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Young, Gifted, Black and Betrayed

Lee Jasper argues that Britain’s education system has betrayed the youth… so now it’s time to open our own schools run on our values.

Our children have been betrayed by UK educational authorities – so now it’s time to open our own schools exemplified by academic excellence, focused on blackening the text of the National Curriculum; prompting a progressive understanding of our history and contributions to the making of modern Britain; and linking into the international history of the global African Diaspora.

As a community we have witnessed half a century of educational failure, and this critical failure to a secure good quality education for our children has come at enormous cost to the community.

Significantly more than 56,000 black and ethnic minority children were permanently or temporarily excluded from English schools in 2007/8 according to Department for Children, Schools and Families figures, published in July 2009.

Along with huge increases in long term unemployment, Britain’s prisons and secure mental health units are full of young black men. We have endured explosions of violence on the streets, an expansion of the local drug trade as an alternative economy, and the crass commercialisation of black youth culture reinforcing the archetypal stereotypes of young black people as gangsters, pimps and whores.

Family decline has exacerbated this cocktail of despair and made acute the sense of abandonment that our children feel in particular in their relationship with their fathers.

As we witness this descending spiral of a community whose youth are in crisis we must ask ourselves: “what is to be our response to the situation we now face?”

The evolution of culture is ultimately determined by the amount of love, understanding and freedom experienced by its children.

Every abandonment, every betrayal, every hateful act towards children returns tenfold… while every empathic act that helps a child become what he/she wants to become, every expression of love toward children heals society and moves it in unexpected, wondrous new directions” – Lloyd de Mause, American Psychologist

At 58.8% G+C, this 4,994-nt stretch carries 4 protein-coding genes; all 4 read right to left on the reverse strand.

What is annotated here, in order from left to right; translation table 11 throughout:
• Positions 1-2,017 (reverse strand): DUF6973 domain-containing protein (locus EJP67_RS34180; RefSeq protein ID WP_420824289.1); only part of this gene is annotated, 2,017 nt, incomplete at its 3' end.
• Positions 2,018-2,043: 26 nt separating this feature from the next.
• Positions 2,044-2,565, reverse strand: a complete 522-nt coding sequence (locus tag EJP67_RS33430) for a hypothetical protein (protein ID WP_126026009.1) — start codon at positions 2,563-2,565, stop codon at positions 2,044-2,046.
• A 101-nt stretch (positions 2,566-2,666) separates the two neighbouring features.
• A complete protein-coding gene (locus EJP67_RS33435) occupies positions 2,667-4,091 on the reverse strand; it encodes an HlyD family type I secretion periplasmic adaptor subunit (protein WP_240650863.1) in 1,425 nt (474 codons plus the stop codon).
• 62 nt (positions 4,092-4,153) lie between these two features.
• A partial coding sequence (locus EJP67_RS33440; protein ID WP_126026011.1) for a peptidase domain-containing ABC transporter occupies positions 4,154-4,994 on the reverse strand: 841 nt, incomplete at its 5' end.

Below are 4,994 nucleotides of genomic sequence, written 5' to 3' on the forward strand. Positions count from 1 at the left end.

We need to recognise as a community the fact that we are facing one of the most profound crises ever faced by British black communities in the UK since the Second World War.

Over the last 50 years we have witnessed the inexorable economic and educational decline that has left the majority of our communities living in the most deprived areas in the UK. Communities where the culture of long term poverty and unemployment has created a social climate where the bright light of hope and optimism has but all disappeared.

In its’ place has emerged a growing minority culture of nihilism, desperation, violence and despair. This historical culmination of over 50 years of neglect has created communities where educational failure is now being seen as the norm. And the really bad news is that the future looks bleak.

For example black youth unemployment and homelessness are on the rise during the worse economic depression seen in our lifetime. We have the fastest ageing population and one of the highest teenage pregnancy rates of any community in the UK most of whom will live either on state pensions and welfare benefits. Worst of all the BNP and racism is on the rise.

He, who opens a school door, closes a prison.” – Victor Hugo

After the election we can expect massive cuts in public spending that will impact on services targeted at poorer communities, the voluntary sector will suffer unprecedented reductions to their funding and crime will inevitably rise as will the number of our children heading for jail.

Our lives begin to end the day we become silent about things that matter” – Dr Martin Luther King

Whatever your views about this prognosis, what surely cannot be in doubt is the reality that we cannot afford to do is sit back and hope that things will improve by some sort of benevolent osmosis.

Our children’s long term future in this country is at stake. The bone-achingly slow pace of mainstream educational reform cannot deliver the urgent improvements needed for this and future generations.

The truth is we are in danger of failing to ensure that we bequeath to our children, as our parents and their foreparents did before them, a better a less racist society with greater opportunities than we were bequeathed. That is surely the primary responsibility of any parent and any community.

To sacrifice whatever is necessary to ensure their children inherit a better society than the one we endured. To ensure that future generation of our children are equipped to succeed in a hostile environment.

We are in distinct danger of being the first generation since the abolition of slavery that fails to fulfil our historical responsibility to our children. Albert Einstein once said: “The definition of insanity is doing the same thing over and over again and expecting different results.”

Make no mistake, such failure comes at a heavy cost. Particularly in climate where we can expect huge increases in long term unemployment, prisons and secure mental health units that are full of young black men, explosions of violence on the streets, expansion of the local drug trade as an alternative economy and the crass commercialisation of black youth culture reinforcing the archetypal stereotypes of young black people as gangsters, pimps and whores.

That’s why I am proposing the establishment of Britain’s first private school with charitable purposes, the African Academy.